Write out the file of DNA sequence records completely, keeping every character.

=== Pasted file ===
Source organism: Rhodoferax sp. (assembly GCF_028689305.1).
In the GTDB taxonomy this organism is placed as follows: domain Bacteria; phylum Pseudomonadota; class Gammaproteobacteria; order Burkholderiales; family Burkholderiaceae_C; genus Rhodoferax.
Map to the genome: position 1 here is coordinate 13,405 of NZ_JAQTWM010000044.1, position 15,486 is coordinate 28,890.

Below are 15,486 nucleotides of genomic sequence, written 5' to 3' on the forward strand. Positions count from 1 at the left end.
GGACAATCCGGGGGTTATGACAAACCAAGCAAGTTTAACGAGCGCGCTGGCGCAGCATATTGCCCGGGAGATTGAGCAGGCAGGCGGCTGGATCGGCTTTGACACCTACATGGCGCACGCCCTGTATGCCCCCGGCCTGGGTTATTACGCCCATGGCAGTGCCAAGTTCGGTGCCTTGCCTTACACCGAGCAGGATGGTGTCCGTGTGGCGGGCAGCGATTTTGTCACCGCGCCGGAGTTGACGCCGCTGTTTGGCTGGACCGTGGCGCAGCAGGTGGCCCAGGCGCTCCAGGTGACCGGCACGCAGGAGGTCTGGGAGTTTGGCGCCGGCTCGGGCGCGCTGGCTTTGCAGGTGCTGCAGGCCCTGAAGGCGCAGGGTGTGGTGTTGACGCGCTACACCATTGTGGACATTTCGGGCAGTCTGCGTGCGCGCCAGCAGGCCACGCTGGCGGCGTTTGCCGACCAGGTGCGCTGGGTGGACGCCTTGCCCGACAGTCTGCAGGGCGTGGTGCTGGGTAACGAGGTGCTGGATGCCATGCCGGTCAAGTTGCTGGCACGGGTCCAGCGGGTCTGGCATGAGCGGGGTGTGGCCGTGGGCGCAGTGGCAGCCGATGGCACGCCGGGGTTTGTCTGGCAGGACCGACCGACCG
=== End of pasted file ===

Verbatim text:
Source organism: Rhodoferax sp. (assembly GCF_028689305.1).
In the GTDB taxonomy this organism is placed as follows: domain Bacteria; phylum Pseudomonadota; class Gammaproteobacteria; order Burkholderiales; family Burkholderiaceae_C; genus Rhodoferax.
Map to the genome: position 1 here is coordinate 13,405 of NZ_JAQTWM010000044.1, position 15,486 is coordinate 28,890.

Below are 15,486 nucleotides of genomic sequence, written 5' to 3' on the forward strand. Positions count from 1 at the left end.
GGACAATCCGGGGGTTATGACAAACCAAGCAAGTTTAACGAGCGCGCTGGCGCAGCATATTGCCCGGGAGATTGAGCAGGCAGGCGGCTGGATCGGCTTTGACACCTACATGGCGCACGCCCTGTATGCCCCCGGCCTGGGTTATTACGCCCATGGCAGTGCCAAGTTCGGTGCCTTGCCTTACACCGAGCAGGATGGTGTCCGTGTGGCGGGCAGCGATTTTGTCACCGCGCCGGAGTTGACGCCGCTGTTTGGCTGGACCGTGGCGCAGCAGGTGGCCCAGGCGCTCCAGGTGACCGGCACGCAGGAGGTCTGGGAGTTTGGCGCCGGCTCGGGCGCGCTGGCTTTGCAGGTGCTGCAGGCCCTGAAGGCGCAGGGTGTGGTGTTGACGCGCTACACCATTGTGGACATTTCGGGCAGTCTGCGTGCGCGCCAGCAGGCCACGCTGGCGGCGTTTGCCGACCAGGTGCGCTGGGTGGACGCCTTGCCCGACAGTCTGCAGGGCGTGGTGCTGGGTAACGAGGTGCTGGATGCCATGCCGGTCAAGTTGCTGGCACGGGTCCAGCGGGTCTGGCATGAGCGGGGTGTGGCCGTGGGCGCAGTGGCAGCCGATGGCACGCCGGGGTTTGTCTGGCAGGACCGACCGACCG